What is Culture?

Inevitably a “Cultural Anthropology” course needs to have some answer to the common question: What is Culture? In this 2020 class we read the first part of chapter 2, “Culture” in Kenneth Guest’s Essentials of Cultural Anthropology:

In the next class we finished the chapter and tried to apply the ideas to American Gun Culture. These materials were for Cultural Anthropology 2020.

Guest begins this section with a quick account of the differences between how culture is often thought of in everyday life as compared to what anthropologists believe:

When people hear the word culture, they often think about the material goods or artistic forms produced by distinct groups of people–Chinese food, Middle Eastern music, Indian clothing, Greek architecture, African dances. Sometimes people assume that culture means elite art forms such as those displayed in museums, operas, or ballets. But for anthropologists, culture is much more: It encompasses people’s entire way of life. (Guest 2020, 35).

Discussion: What is Culture?

Guest detailed many different aspects of culture in this chapter. For discussion, I asked students to comparing Guest’s 2020 definition with E.B. Tylor’s definition in 1871.

Here’s Guest in 2020: “Culture is a system of knowledge, beliefs, patterns of behavior, artifacts, and institutions that are created, learned, shared, and contested by a group of people” (35).

Here’s Tylor in 1871: “Culture or Civilization, taken in its wide ethnographic sense, is that complex whole which includes knowledge, belief, art, morals, law, custom and any other capabilities and habits acquired by man as a member of society” (from Primitive Culture, in Guest 2020, 42-43).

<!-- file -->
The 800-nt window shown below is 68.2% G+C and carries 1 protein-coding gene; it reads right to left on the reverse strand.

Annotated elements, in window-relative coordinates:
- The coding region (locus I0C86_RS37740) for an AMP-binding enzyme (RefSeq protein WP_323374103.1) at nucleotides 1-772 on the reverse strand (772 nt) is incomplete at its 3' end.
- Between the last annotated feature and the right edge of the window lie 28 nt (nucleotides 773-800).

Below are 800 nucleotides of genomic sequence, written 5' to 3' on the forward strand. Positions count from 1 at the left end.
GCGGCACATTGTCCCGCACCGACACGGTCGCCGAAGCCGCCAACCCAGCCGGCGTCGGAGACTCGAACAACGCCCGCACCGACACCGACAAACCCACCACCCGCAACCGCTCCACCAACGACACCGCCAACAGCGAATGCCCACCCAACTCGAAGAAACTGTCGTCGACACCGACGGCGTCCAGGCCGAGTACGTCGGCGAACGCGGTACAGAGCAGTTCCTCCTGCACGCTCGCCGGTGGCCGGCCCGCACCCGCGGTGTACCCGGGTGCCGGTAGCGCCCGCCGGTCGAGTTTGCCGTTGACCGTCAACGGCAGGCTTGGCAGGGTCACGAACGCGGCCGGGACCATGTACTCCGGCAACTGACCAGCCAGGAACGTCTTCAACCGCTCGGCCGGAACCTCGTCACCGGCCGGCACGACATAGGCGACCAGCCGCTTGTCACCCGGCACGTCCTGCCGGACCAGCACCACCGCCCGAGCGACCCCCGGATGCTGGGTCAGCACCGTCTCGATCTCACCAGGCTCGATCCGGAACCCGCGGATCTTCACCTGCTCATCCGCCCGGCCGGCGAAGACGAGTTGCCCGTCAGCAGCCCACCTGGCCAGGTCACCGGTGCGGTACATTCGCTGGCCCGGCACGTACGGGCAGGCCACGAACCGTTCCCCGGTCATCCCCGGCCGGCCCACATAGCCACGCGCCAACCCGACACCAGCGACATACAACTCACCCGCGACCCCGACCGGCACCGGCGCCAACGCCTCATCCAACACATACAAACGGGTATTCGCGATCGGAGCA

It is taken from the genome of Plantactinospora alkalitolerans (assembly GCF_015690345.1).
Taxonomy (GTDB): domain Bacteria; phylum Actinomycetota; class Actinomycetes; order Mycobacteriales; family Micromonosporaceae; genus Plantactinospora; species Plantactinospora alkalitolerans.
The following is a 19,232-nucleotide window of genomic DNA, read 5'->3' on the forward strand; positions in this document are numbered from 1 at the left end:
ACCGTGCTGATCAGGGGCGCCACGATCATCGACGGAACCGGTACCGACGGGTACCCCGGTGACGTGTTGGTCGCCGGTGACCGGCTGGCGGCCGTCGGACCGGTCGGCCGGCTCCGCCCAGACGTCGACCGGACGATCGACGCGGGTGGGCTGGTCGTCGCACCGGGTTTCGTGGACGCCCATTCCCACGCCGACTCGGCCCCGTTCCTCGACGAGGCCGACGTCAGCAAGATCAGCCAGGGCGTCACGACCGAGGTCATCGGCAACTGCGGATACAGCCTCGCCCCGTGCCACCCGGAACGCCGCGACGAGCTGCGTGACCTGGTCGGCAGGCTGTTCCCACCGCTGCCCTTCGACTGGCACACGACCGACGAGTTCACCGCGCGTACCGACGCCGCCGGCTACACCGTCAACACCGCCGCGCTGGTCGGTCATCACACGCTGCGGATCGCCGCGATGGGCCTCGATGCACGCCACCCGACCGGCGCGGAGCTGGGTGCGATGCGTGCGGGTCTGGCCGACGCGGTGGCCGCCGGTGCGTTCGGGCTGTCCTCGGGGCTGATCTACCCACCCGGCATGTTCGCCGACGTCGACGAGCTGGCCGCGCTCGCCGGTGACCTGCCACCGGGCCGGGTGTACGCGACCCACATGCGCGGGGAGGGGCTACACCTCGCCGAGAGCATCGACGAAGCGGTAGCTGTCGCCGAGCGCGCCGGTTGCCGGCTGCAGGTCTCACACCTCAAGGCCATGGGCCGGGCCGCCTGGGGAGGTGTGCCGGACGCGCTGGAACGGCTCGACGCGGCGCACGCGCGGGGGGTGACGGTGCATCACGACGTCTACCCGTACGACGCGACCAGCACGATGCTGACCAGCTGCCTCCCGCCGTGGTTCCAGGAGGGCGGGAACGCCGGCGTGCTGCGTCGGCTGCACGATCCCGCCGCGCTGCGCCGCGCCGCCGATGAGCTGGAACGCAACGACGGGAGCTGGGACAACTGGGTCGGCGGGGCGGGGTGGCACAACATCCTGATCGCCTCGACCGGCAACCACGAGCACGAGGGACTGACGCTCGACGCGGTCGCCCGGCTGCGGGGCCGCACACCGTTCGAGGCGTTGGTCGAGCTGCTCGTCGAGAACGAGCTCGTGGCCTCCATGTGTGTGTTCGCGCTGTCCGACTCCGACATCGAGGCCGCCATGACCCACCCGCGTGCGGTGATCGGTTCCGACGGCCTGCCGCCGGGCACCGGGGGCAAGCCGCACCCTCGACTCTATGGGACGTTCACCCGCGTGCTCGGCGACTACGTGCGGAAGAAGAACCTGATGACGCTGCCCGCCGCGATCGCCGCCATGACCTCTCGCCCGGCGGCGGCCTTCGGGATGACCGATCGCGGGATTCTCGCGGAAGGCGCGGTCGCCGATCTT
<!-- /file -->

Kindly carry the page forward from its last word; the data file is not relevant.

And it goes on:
Has anything changed significantly in the past 150 years regarding the definition of culture?

Provocation: What is Culture?

A couple things to think about: If culture encompasses an entire way of life, then why do we need a separate idea of culture? Isn’t it just life? If the idea of culture hasn’t really changed too much in the last 150 years–and is still associated with “Primitive Culture”–is culture really an idea that anthropology wants to keep promoting?


Living Anthropologically means documenting history, interconnection, and power during a time of global transformation. We need to care for others as we attempt to build a world together. This blog is a personal project of Jason Antrosio, author of Fast, Easy, and In Cash: Artisan Hardship and Hope in the Global Economy. For updates, follow on Twitter, watch on YouTube, or subscribe to e-mail list.

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